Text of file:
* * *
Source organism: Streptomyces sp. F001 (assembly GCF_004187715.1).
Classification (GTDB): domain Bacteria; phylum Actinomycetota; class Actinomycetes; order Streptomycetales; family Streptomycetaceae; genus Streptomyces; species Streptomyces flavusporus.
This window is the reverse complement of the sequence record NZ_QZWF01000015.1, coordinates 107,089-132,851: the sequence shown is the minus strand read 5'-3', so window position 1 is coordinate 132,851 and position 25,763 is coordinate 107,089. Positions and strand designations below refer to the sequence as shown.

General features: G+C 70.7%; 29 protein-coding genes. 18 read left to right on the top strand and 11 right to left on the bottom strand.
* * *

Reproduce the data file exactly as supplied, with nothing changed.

Source organism: Streptomyces sp. F001 (assembly GCF_004187715.1).
Classification (GTDB): domain Bacteria; phylum Actinomycetota; class Actinomycetes; order Streptomycetales; family Streptomycetaceae; genus Streptomyces; species Streptomyces flavusporus.
This window is the reverse complement of the sequence record NZ_QZWF01000015.1, coordinates 107,089-132,851: the sequence shown is the minus strand read 5'-3', so window position 1 is coordinate 132,851 and position 25,763 is coordinate 107,089. Positions and strand designations below refer to the sequence as shown.

General features: G+C 70.7%; 29 protein-coding genes. 18 read left to right on the top strand and 11 right to left on the bottom strand.